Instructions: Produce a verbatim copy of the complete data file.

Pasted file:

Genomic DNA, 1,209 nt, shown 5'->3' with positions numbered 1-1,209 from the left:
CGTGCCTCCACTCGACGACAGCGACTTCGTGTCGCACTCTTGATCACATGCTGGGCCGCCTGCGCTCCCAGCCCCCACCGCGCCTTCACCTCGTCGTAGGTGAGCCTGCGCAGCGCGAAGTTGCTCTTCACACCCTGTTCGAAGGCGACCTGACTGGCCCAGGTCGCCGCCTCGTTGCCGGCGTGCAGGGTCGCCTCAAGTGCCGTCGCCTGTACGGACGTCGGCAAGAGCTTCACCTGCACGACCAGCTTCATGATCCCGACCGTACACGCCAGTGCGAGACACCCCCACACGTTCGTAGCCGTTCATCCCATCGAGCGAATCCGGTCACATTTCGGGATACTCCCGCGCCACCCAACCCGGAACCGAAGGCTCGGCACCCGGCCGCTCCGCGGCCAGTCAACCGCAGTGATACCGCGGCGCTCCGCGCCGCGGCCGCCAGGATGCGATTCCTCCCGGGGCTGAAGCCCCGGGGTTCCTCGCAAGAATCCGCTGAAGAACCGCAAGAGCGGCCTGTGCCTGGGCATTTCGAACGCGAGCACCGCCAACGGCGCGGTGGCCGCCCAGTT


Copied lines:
Genomic DNA, 1,209 nt, shown 5'->3' with positions numbered 1-1,209 from the left:
CGTGCCTCCACTCGACGACAGCGACTTCGTGTCGCACTCTTGATCACATGCTGGGCCGCCTGCGCTCCCAGCCCCCACCGCGCCTTCACCTCGTCGTAGGTGAGCCTGCGCAGCGCGAAGTTGCTCTTCACACCCTGTTCGAAGGCGACCTGACTGGCCCAGGTCGCCGCCTCGTTGCCGGCGTGCAGGGTCGCCTCAAGTGCCGTCGCCTGTACGGACGTCGGCAAGAGCTTCACCTGCACGACCAGCTTCATGATCCCGACCGTACACGCCAGTGCGAGACACCCCCACACGTTCGTAGCCGTTCATCCCATCGAGCGAATCCGGTCACATTTCGGGATACTCCCGCGCCACCCAACCCGGAACCGAAGGCTCGGCACCCGGCCGCTCCGCGGCCAGTCAACCGCAGTGATACCGCGGCGCTCCGCGCCGCGGCCGCCAGGATGCGATTCCTCCCGGGGCTGAAGCCCCGGGGTTCCTCGCAAGAATCCGCTGAAGAACCGCAAGAGCGGCCTGTGCCTGGGCATTTCGAACGCGAGCACCGCCAACGGCGCGGTGGCCGCCCAGTT